Share Beware, Social Media & Metadata

14 May
 

We have long known that Social Media is a hotbed for theft of your images, and we have all gotten more careful — at least I hope so — about making sure our metadata has all our copyright information in it and registering our photographs with the Copyright Office (see my blog on © Is for Copyright). We should be somewhat OK and protected, right?

Not so! A recent study by IPTC came out in March of 2013 showing otherwise.

IPT-what? One of the sections we fill out in our copyright templates or presets is labeled IPTC. IPTC stands for International Press Communications Council, and it is this council that did a study on social media.

I had noticed, for example, that when I right-clicked on my images posted on Facebook, the metadata was not showing up, and yet, I know I did not strip it when I exported the file for the Internet.

Hmmm! NOT good. So I did some research and found the IPTC report that everyone should read. The only Social Media sites that respect metadata are Google+ and to a slightly lesser degree, Dropbox.
Copyright © 2013 Embedded Metadata Manifesto - IPTC - International Press Telecommunications Council - All rights reserved.

Click here for the original, full-size image.

So, what to do? …

Quite simply, bit by bit, just as fast as I am able given our busy schedule, I am replacing any older photograph that didn’t have a visible watermark on it with a new version that does. Since we never posted images on Twitter or Flickr, we don’t have to worry about those.

We will continue to embed a digital watermark into our images, just as we have since Day One.

And we will probably post images more sparingly, instead of whole albums at a time.

We recommend that you consider doing somethiing similar. If you don’t try to protect your images, no one else will do it for you.

We always love to get comments.

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2 Responses to “Share Beware, Social Media & Metadata”

  1. Mark Goodwin 05-14-13 at 9:09 PM #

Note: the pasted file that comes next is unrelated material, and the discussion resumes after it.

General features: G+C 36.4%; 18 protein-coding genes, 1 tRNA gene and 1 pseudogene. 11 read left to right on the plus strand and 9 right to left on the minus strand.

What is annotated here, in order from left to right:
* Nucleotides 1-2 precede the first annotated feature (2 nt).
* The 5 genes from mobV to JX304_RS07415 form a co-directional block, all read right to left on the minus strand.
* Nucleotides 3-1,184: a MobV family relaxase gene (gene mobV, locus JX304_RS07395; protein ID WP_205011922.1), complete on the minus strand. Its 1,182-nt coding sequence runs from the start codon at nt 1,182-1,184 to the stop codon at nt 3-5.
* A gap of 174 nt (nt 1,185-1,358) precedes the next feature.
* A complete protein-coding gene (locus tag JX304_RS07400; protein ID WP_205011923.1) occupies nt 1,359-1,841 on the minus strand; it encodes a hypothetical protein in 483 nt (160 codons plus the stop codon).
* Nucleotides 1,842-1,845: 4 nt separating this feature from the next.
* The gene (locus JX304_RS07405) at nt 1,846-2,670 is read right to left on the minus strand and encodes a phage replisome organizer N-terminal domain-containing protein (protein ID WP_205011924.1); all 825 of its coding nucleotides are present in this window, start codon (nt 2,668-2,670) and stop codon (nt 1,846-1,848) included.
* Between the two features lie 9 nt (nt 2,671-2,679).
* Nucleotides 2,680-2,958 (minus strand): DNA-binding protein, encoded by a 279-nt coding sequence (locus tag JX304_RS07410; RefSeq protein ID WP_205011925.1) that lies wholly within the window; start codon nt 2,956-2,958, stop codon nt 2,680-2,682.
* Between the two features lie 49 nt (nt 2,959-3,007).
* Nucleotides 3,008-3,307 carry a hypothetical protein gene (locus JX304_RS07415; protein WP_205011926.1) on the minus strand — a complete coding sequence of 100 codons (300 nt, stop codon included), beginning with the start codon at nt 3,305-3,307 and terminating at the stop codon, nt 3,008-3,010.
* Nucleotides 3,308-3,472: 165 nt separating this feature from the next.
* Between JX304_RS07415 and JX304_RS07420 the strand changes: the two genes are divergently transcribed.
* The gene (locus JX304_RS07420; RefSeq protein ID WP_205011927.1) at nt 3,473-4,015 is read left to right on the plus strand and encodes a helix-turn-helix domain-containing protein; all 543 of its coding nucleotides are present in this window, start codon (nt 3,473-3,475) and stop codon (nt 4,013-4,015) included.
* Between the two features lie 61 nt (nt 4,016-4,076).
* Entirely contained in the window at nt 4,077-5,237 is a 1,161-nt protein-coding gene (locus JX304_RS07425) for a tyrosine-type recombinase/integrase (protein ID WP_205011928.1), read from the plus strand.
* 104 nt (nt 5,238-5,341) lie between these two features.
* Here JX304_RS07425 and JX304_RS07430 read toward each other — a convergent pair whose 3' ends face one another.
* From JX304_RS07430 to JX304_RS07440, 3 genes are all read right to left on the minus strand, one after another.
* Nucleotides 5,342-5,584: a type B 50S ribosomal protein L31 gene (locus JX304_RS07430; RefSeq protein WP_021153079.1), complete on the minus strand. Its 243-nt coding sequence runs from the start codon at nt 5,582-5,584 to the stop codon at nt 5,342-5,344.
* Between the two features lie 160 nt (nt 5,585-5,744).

It’s strange. I read this in last month’s Newsletter from BFP and posted it on a couple of sites. I was amazed that no-one responded!
    Like you, the last thing I do in Post Production is to check the file and ensure the meta data is all in place. I stopped posting photos to FaceBook a while ago and Twitter. As for Flickr I always include a watermark if I feel the photo is worth anything. I posted a pic of some wildlife recently to the RSPB site and a fellow member asked why I bothered with the watermark as she felt is marred the image. I explained that I had a number of pics stolen and hence the watermark. Another comment came on the same site on the same subject from an ex-picture editor. She said she understood my plight but did I realise that my watermark could be removed in minutes? To prove her point she reposted my pic with the watermark removed!!
    I give up!
    Hope you guys are well

    cheers

     
    • TBC 05-15-13 at 6:01 AM #

      Mark,

      It is discouraging sometimes, which is why I also add a digital watermark to all our images. It has enabled me to find a number of cases of copyright infringement, and I sent the thieves invoices which they paid.

      It helps that we also file electronic registration for all our images with the Copyright Office (eCO). When you tell someone he/she has stolen your image and that you are covered by Federal law, it helps in collecting usage fees, particularly when you add that if the case were to go to court, they would end up paying not only the invoice, but their legal fees and your legal fees!

      Thanks for writing, and it is amazing that more people don’t know about intellectual property law and its ramifications.

      Take care,

      TBC

       

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